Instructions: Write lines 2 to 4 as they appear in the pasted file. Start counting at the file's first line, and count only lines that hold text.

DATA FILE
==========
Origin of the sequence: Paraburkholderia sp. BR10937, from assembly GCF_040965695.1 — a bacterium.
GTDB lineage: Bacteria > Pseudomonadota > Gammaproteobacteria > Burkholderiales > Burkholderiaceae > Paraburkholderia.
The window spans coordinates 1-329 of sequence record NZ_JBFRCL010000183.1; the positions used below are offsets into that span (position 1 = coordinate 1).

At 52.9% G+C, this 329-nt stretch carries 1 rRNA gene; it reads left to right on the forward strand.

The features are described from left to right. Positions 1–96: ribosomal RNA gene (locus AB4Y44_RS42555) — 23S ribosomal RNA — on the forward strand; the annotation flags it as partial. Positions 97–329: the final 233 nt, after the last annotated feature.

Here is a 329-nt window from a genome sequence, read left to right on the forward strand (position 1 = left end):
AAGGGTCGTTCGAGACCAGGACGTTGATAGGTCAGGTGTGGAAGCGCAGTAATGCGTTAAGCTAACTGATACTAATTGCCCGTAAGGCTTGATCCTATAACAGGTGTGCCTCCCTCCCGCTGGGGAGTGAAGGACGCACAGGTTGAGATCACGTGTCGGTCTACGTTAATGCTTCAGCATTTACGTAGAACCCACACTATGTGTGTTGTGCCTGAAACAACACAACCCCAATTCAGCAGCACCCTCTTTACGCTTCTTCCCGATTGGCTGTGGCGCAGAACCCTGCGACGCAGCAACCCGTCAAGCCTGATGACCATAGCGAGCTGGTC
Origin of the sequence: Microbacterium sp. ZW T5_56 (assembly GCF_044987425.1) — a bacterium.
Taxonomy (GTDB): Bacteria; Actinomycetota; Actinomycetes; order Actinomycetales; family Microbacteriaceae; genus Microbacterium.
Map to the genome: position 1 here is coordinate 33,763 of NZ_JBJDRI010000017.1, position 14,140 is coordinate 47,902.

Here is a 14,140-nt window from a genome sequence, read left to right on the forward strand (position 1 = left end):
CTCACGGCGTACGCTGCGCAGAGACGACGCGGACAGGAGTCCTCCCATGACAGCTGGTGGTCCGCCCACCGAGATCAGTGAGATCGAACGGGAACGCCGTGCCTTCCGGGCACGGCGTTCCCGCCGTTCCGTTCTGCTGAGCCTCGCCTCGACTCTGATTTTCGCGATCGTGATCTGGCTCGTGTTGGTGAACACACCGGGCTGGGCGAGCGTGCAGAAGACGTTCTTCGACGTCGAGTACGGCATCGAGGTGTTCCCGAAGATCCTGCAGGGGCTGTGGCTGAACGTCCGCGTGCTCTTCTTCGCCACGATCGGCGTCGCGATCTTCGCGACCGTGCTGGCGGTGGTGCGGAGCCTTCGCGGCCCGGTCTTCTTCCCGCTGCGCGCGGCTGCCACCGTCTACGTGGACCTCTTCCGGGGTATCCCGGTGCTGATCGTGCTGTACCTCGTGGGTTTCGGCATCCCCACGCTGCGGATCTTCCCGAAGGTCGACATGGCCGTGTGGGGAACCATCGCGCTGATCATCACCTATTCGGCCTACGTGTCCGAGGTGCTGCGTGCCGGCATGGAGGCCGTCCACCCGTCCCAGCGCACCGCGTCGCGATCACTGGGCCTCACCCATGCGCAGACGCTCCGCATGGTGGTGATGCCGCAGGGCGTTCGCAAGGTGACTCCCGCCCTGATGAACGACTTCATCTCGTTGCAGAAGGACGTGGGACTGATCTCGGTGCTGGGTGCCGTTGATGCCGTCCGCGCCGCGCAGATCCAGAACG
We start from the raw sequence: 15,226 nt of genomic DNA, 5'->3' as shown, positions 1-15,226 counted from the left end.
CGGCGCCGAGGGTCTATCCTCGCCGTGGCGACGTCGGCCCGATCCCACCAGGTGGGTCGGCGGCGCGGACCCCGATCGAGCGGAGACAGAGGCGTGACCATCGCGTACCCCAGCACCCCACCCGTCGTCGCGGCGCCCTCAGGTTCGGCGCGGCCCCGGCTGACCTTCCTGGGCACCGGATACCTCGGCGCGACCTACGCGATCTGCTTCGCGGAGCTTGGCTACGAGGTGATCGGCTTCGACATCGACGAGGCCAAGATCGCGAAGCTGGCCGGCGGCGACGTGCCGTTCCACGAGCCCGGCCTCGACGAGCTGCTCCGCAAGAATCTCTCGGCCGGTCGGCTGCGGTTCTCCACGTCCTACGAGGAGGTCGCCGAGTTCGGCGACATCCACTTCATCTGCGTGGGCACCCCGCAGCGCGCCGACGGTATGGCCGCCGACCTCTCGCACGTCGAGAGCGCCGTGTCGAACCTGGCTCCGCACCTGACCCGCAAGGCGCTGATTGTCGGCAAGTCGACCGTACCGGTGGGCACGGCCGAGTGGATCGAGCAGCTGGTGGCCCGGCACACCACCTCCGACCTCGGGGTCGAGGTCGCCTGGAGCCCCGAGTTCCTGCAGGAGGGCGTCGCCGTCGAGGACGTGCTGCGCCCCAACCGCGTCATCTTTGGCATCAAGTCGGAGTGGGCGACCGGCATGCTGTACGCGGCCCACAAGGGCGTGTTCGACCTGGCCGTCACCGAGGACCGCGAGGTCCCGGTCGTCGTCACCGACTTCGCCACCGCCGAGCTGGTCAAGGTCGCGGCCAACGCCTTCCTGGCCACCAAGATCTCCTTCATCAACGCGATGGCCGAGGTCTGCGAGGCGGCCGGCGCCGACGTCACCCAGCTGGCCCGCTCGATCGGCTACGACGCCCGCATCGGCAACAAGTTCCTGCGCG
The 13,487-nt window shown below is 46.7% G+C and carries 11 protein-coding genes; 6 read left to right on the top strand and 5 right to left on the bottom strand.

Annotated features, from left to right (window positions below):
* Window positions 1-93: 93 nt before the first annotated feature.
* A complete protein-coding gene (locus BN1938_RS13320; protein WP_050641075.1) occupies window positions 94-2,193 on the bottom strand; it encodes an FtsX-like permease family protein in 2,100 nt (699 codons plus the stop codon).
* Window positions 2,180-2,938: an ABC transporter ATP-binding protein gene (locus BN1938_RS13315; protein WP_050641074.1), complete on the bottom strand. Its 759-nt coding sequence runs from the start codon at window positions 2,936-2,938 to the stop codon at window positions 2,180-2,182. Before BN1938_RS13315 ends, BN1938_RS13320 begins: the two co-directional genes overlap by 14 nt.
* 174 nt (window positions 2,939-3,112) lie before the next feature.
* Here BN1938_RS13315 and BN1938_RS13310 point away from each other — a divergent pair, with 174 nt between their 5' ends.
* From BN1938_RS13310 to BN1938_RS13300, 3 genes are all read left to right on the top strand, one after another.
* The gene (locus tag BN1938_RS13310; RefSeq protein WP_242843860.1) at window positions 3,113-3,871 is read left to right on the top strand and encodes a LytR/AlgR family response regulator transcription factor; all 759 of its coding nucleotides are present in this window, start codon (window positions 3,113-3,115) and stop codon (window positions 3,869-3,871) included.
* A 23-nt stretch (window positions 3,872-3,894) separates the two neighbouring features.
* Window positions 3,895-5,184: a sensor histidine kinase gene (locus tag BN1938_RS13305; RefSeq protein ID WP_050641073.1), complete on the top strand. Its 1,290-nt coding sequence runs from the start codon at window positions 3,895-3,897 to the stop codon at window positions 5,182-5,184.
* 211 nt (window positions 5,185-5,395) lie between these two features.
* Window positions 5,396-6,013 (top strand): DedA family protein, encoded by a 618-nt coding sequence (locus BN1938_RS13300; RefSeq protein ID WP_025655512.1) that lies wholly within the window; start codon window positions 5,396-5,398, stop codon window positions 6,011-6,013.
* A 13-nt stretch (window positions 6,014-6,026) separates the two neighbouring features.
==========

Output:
GTDB lineage: Bacteria > Pseudomonadota > Gammaproteobacteria > Burkholderiales > Burkholderiaceae > Paraburkholderia.
The window spans coordinates 1-329 of sequence record NZ_JBFRCL010000183.1; the positions used below are offsets into that span (position 1 = coordinate 1).

At 52.9% G+C, this 329-nt stretch carries 1 rRNA gene; it reads left to right on the forward strand.